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Mirror alignment and collimation

Collimation of your telescope will give you the best view of the night sky. This step-by-step, beginner’s guide shows you how.

Collimation is the process of aligning the optical components of the telescope. Correct alignment will give the optimal resolution (sharpness) and maximum light gathering for your stargazing sessions.

Also see my other beginner’s guides, including getting started with a new telescope, cleaning and centre spotting your primary mirror.

Guide based on the Celestron AstroMaster 130EQ, but the same principals apply to all reflector telescopes.

Full mirror alignment and collimation guide

Time needed: 50 minutes

These steps are broken down into key stages. Follow the link to each guide in turn.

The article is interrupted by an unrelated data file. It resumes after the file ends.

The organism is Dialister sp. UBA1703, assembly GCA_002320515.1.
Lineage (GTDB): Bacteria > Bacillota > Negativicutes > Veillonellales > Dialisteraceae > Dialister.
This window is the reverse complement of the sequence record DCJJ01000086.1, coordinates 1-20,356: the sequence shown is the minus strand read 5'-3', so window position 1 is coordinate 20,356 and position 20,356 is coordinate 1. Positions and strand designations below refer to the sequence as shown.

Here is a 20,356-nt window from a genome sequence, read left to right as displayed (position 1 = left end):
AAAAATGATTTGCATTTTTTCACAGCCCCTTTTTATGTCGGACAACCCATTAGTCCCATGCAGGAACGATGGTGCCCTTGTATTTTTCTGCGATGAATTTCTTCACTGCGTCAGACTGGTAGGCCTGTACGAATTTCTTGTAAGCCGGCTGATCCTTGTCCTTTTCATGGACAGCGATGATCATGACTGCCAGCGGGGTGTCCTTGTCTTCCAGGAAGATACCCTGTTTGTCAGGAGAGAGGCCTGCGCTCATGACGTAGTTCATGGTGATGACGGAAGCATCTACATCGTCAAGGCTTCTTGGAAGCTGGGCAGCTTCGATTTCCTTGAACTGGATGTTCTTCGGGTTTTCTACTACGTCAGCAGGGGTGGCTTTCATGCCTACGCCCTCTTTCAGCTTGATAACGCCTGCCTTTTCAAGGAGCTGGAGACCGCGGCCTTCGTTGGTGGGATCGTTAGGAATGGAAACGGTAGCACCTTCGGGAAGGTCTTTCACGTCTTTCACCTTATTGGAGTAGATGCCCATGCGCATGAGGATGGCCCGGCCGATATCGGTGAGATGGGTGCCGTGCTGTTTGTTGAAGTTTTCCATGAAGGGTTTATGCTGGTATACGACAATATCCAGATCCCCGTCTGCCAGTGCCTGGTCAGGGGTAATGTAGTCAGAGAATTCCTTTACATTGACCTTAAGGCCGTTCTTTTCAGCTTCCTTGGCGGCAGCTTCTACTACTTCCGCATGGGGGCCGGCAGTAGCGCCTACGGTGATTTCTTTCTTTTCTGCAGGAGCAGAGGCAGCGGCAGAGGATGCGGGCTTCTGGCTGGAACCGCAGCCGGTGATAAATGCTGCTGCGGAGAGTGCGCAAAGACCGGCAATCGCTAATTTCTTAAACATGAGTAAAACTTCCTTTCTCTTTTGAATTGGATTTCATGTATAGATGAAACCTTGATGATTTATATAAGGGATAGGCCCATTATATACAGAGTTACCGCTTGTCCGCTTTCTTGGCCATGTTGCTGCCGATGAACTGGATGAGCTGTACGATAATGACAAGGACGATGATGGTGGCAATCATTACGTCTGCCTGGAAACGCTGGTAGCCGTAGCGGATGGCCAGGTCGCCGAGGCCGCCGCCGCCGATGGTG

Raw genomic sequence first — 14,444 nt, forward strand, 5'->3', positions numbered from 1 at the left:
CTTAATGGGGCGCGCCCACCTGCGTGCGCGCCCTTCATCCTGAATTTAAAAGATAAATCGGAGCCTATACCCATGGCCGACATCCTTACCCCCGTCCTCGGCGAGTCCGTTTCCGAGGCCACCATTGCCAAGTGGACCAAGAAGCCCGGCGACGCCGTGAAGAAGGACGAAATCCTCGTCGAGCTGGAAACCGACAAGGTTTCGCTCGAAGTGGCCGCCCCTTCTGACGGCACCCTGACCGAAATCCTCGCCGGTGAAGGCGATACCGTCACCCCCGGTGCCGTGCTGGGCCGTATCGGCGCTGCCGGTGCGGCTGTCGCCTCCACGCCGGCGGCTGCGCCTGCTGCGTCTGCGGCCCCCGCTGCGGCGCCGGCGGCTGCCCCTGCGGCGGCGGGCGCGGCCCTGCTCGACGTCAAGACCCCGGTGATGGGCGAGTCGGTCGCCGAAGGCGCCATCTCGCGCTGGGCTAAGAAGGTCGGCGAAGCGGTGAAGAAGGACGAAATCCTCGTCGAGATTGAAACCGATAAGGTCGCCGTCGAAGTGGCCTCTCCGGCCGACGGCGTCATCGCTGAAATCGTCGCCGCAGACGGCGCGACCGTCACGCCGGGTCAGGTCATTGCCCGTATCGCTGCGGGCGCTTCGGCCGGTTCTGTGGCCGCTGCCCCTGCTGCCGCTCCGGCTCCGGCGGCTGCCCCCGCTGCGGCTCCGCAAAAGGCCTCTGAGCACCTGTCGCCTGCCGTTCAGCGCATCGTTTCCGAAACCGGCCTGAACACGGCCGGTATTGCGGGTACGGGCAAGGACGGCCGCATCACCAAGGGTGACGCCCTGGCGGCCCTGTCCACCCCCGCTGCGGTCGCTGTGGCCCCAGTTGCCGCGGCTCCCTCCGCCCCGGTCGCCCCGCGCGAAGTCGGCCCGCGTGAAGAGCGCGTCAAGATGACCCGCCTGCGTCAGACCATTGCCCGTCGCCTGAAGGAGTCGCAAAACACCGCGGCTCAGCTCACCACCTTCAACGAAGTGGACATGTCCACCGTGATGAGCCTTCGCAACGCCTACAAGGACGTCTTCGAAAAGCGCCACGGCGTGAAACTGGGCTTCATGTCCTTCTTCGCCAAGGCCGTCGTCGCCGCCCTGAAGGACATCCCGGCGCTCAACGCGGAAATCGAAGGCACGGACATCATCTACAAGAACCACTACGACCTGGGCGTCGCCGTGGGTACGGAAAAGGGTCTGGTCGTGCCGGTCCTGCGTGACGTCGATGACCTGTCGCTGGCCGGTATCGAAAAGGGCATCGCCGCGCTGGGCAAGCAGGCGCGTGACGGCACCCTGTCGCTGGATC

For the primary mirror I’ve provided steps for both manual and laser alignment techniques.

  1. Position and align the secondary mirror

    First, checking and aligning the secondary mirror. This is the time-consuming part of carrying out full collimation. It should only need to be checked if experiencing poor image quality, after a knock to your scope or on a 12-18 month basis.

  2. Collimate the primary mirror (with a laser tool)

    Next, if you have a laser tool then follow this guide to quickly collimate the primary mirror.

  3. Manually collimate the primary mirror (without a laser tool)

    Finally, if you don’t have access to a laser tool, you can use a collimation cap.

Finishing up

Next – get out and enjoy your freshly collimated telescope! It’s worth performing a star test (“field collimation”) to help you further optimise your alignment.